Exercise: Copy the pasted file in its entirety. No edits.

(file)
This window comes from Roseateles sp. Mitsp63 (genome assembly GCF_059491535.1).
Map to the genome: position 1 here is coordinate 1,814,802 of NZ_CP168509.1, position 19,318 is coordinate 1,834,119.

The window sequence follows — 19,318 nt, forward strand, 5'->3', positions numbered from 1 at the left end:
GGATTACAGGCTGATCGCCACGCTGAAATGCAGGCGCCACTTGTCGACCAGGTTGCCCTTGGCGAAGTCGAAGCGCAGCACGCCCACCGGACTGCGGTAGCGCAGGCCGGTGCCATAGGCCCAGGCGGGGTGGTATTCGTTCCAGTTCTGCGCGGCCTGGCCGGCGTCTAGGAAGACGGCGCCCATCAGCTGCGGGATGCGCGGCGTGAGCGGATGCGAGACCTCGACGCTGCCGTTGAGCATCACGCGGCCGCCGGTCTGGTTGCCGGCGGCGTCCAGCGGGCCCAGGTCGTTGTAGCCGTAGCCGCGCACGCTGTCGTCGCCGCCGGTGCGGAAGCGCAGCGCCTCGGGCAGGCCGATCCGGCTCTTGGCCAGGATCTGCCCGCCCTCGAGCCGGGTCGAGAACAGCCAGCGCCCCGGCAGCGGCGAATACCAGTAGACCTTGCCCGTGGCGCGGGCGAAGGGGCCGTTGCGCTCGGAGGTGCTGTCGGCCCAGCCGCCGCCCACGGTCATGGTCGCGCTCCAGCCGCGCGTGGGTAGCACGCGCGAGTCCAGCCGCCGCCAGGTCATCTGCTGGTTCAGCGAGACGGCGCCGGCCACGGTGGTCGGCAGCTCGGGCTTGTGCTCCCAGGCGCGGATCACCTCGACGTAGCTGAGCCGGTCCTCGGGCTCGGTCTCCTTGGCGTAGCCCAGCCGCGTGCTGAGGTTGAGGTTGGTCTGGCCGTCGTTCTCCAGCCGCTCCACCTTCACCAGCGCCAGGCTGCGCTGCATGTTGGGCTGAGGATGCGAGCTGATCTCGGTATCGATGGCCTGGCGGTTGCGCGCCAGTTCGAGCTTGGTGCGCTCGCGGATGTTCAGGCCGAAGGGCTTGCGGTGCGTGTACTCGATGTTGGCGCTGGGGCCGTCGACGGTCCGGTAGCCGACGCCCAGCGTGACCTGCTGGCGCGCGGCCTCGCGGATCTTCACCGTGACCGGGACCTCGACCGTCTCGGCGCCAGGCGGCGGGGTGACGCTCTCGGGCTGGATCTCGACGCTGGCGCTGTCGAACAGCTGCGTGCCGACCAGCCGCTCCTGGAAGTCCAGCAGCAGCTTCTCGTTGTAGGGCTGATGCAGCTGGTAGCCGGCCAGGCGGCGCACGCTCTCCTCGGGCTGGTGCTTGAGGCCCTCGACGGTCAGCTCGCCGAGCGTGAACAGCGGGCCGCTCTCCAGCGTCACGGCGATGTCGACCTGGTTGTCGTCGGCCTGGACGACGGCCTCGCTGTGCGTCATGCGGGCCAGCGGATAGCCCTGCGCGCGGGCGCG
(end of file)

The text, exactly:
This window comes from Roseateles sp. Mitsp63 (genome assembly GCF_059491535.1).
Map to the genome: position 1 here is coordinate 1,814,802 of NZ_CP168509.1, position 19,318 is coordinate 1,834,119.

The window sequence follows — 19,318 nt, forward strand, 5'->3', positions numbered from 1 at the left end:
GGATTACAGGCTGATCGCCACGCTGAAATGCAGGCGCCACTTGTCGACCAGGTTGCCCTTGGCGAAGTCGAAGCGCAGCACGCCCACCGGACTGCGGTAGCGCAGGCCGGTGCCATAGGCCCAGGCGGGGTGGTATTCGTTCCAGTTCTGCGCGGCCTGGCCGGCGTCTAGGAAGACGGCGCCCATCAGCTGCGGGATGCGCGGCGTGAGCGGATGCGAGACCTCGACGCTGCCGTTGAGCATCACGCGGCCGCCGGTCTGGTTGCCGGCGGCGTCCAGCGGGCCCAGGTCGTTGTAGCCGTAGCCGCGCACGCTGTCGTCGCCGCCGGTGCGGAAGCGCAGCGCCTCGGGCAGGCCGATCCGGCTCTTGGCCAGGATCTGCCCGCCCTCGAGCCGGGTCGAGAACAGCCAGCGCCCCGGCAGCGGCGAATACCAGTAGACCTTGCCCGTGGCGCGGGCGAAGGGGCCGTTGCGCTCGGAGGTGCTGTCGGCCCAGCCGCCGCCCACGGTCATGGTCGCGCTCCAGCCGCGCGTGGGTAGCACGCGCGAGTCCAGCCGCCGCCAGGTCATCTGCTGGTTCAGCGAGACGGCGCCGGCCACGGTGGTCGGCAGCTCGGGCTTGTGCTCCCAGGCGCGGATCACCTCGACGTAGCTGAGCCGGTCCTCGGGCTCGGTCTCCTTGGCGTAGCCCAGCCGCGTGCTGAGGTTGAGGTTGGTCTGGCCGTCGTTCTCCAGCCGCTCCACCTTCACCAGCGCCAGGCTGCGCTGCATGTTGGGCTGAGGATGCGAGCTGATCTCGGTATCGATGGCCTGGCGGTTGCGCGCCAGTTCGAGCTTGGTGCGCTCGCGGATGTTCAGGCCGAAGGGCTTGCGGTGCGTGTACTCGATGTTGGCGCTGGGGCCGTCGACGGTCCGGTAGCCGACGCCCAGCGTGACCTGCTGGCGCGCGGCCTCGCGGATCTTCACCGTGACCGGGACCTCGACCGTCTCGGCGCCAGGCGGCGGGGTGACGCTCTCGGGCTGGATCTCGACGCTGGCGCTGTCGAACAGCTGCGTGCCGACCAGCCGCTCCTGGAAGTCCAGCAGCAGCTTCTCGTTGTAGGGCTGATGCAGCTGGTAGCCGGCCAGGCGGCGCACGCTCTCCTCGGGCTGGTGCTTGAGGCCCTCGACGGTCAGCTCGCCGAGCGTGAACAGCGGGCCGCTCTCCAGCGTCACGGCGATGTCGACCTGGTTGTCGTCGGCCTGGACGACGGCCTCGCTGTGCGTCATGCGGGCCAGCGGATAGCCCTGCGCGCGGGCGCG